At 60 years old, Perry Venedam was one of the oldest miners stranded underground at Vale’s Totten Mine on Sunday after a piece of equipment being slung to the bottom became lodged in the shaft and put the cage lift system out of operation.
Along with 39 other Vale employees, he was forced to use a secondary egress ladder system to ascend out of the mine with the help of mine rescuers, who ensured they were able to climb safely with the help of fall arrest equipment.
In a situation that has grabbed national media headlines, the Vale employees have gradually emerged from the mine this week, with the last group coming out at 4:45 a.m. Wednesday morning.
With more than 30 years of underground experience under his belt, Venedam, a heavy equipment mechanic who’s been with Vale for 16 years, helped to keep the other employees calm as they ascended to the surface.
A younger man who was climbing along with him said his arms were starting to get sore, so Venedam said they should stop and take a break, that they were in no rush.
“The group that was ahead of us, I said ‘Hey, young guys, I’m coming through,’” said Venedam, who said he actually experienced a similar situation 20 years ago, when he was forced to climb ladders out of a mine.
“There was a couple f-words said jokingly.”
In his case, Venedam was at the 3,150 level of the mine, and needed to climb 2,500 feet to the 650 level, where they were able to catch a cage to the surface.
It took him three-and-a-half hours, starting Monday just before midnight, and emerging from the mine at around 3:30 a.m. Tuesday morning. He said his arms and legs are still a little sore, but other than that he’s feeling just fine.
“When I started climbing, I think I was going too fast,” Venedam said. “I got out of wind. I got my wind back, took a break. The mine rescue is good. They were every couple hundred feet, asked us how we were doing, and if you want water. They were very, very helpful.”
While he was waiting for mine rescue to set up their operations, Venedam watched movies on his iPad, tried to get some sleep, and kept in contact with family members. He also helped the mine rescue team deliver food to his fellow workers.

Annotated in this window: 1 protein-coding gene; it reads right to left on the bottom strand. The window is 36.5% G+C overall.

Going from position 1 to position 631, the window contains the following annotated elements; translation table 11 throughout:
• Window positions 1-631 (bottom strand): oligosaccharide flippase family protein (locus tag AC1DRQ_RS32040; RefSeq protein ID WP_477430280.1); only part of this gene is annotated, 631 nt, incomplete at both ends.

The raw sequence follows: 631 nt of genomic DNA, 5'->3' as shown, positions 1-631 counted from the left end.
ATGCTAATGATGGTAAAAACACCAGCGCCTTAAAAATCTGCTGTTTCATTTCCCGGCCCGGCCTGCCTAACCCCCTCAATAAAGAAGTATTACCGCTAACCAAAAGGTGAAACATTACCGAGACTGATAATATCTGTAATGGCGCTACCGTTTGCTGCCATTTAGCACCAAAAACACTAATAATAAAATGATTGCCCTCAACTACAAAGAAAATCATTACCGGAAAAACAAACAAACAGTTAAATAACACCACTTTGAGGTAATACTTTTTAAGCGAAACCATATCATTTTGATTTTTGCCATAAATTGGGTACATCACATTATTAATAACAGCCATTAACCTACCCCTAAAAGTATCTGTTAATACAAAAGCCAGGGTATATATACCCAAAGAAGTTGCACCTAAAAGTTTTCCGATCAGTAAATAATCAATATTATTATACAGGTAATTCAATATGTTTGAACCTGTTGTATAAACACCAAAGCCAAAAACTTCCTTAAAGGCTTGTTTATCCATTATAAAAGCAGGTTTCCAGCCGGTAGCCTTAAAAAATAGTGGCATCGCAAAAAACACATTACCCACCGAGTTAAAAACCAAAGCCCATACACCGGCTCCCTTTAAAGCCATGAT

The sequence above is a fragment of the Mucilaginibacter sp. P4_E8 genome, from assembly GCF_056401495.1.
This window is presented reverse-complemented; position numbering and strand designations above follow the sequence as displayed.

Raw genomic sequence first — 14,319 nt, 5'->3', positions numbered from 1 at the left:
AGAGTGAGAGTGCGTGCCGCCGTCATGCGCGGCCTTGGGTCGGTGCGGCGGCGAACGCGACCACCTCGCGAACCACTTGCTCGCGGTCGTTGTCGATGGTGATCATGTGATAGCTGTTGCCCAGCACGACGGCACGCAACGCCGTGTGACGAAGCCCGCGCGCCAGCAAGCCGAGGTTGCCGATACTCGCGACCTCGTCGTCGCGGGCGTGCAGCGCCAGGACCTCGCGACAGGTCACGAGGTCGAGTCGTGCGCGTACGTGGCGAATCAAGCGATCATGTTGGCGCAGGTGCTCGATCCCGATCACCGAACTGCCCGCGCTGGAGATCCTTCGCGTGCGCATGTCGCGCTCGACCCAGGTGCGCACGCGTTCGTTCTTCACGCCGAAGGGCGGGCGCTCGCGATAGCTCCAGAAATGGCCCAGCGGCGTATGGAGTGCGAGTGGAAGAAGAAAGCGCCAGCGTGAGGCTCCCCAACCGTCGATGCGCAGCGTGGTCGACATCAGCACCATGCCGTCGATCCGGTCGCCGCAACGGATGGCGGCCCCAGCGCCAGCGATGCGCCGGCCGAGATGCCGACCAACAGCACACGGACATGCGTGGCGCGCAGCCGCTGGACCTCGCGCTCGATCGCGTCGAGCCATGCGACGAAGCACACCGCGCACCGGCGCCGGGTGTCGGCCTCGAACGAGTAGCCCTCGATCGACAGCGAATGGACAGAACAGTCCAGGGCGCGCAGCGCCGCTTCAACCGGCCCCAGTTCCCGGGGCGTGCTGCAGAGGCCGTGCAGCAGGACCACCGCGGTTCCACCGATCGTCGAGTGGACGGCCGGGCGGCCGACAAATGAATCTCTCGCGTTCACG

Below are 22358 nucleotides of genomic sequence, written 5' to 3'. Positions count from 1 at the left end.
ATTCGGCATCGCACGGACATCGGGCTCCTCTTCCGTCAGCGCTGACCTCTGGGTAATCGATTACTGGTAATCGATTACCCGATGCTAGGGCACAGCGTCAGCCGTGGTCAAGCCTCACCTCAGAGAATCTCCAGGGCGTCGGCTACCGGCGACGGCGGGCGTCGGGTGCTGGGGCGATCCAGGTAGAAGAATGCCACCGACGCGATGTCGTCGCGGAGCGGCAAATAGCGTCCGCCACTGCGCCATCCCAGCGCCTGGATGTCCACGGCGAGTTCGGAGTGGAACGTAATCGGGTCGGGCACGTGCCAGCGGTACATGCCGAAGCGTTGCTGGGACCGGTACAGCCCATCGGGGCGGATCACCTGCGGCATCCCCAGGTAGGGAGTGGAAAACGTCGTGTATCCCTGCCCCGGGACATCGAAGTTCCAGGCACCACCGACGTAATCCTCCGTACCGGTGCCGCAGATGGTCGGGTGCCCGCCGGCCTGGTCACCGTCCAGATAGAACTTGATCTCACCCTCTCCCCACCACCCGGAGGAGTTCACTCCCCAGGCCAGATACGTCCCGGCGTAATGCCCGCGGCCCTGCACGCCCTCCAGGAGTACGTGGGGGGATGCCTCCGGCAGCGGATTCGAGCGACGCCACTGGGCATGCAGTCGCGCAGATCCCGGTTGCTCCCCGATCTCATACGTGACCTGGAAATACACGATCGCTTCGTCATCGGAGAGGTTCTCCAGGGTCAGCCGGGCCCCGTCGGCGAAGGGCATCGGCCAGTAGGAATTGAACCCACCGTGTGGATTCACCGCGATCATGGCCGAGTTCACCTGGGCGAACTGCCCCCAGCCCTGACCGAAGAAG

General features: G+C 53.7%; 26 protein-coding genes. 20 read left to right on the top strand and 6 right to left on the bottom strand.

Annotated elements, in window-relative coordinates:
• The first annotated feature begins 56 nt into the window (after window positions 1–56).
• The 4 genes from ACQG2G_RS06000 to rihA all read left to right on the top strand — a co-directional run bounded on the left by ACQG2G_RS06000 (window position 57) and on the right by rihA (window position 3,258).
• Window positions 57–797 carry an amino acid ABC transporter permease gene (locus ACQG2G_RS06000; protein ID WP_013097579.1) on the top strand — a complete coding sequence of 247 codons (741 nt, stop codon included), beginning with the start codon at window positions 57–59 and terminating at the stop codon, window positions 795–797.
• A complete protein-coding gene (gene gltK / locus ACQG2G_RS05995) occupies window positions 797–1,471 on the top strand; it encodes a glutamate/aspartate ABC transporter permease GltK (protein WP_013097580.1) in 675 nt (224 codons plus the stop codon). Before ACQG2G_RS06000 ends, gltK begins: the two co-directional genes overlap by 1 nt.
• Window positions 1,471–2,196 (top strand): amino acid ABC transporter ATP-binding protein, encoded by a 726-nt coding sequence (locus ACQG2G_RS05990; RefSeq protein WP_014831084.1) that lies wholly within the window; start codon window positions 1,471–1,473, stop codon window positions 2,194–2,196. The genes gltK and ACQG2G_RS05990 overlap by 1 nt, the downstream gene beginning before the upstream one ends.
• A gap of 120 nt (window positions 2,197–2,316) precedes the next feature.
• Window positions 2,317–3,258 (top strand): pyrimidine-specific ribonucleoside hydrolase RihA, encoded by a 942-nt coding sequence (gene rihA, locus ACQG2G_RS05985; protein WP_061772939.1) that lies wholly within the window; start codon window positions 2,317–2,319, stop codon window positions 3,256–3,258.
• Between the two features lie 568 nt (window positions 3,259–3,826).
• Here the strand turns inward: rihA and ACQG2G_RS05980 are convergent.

Sudbury.com spoke to Venedam at Totten Mine this morning as he was gathering some of his belongings from the mine site.
Gord Gilipin, head of Vale’s Ontario mining operations, along with Steelworkers Local 6500 president Nick Larochelle, fielded questions from both local and national reporters at a press conference at Totten Mine Wednesday morning.
“I attended a safety summit recently, and somebody made a comment that really resonated to me personally, and that was the most important thing that comes out of the mine is the miner,” Gilpin said.
“I’m happy to confirm that through the massive efforts of a great team, we hit the mark. Although we never want to find ourselves in a situation like we’ve gone through and we continue to sort through, I can say I’ve never been more proud of our Vale employees, many of whom are volunteers for our mine rescue organization.”
Now that all of the miners are safely out of the mine, Vale and Local 6500 will conduct a joint investigation into the incident.
“There are a lot of questions to be answered,” said Larochelle, who also praised the mine rescue team, and stressed that the miners were never “trapped,” as they were able to use the secondary egress ladders.
“Who, what, when, where and why. We know that the significant incident investigation tool that we use will get all those questions answered. We’ll come to some conclusions and recommendations, and those recommendations will lead us to ensuring that a similar incident does not occur ever again.”
Gilpin said Ministry of Labour, Training and Skills Development officers have also been on site since the incident occurred, and have requested some information from Vale.
Presumably the ministry will also be conducting an investigation into the incident. Sudbury.com has reached out to ministry officials to find out more.
The mine cage lift was put out of commission after a scoop bucket being slung into the mine became lodged in the shaft at the 650 foot level, causing damage to about a 100-foot section of the shaft.
Gilpin said no underground activities will be occurring at Totten Mine for now, and he’s not sure how long it will be out of commission.
He described the scene at the mine when the last worker emerged from its depths early this morning.
“It’s hard to put into words,” Gilpin said. “It’s obviously a very emotional ending to a very stressful exercise, with a lot of effort from a lot of people.
“So yeah, it was actually a great feeling to see that happen. There were a lot of smiles, a few laughs, fist-pumping, and congratulations going on.”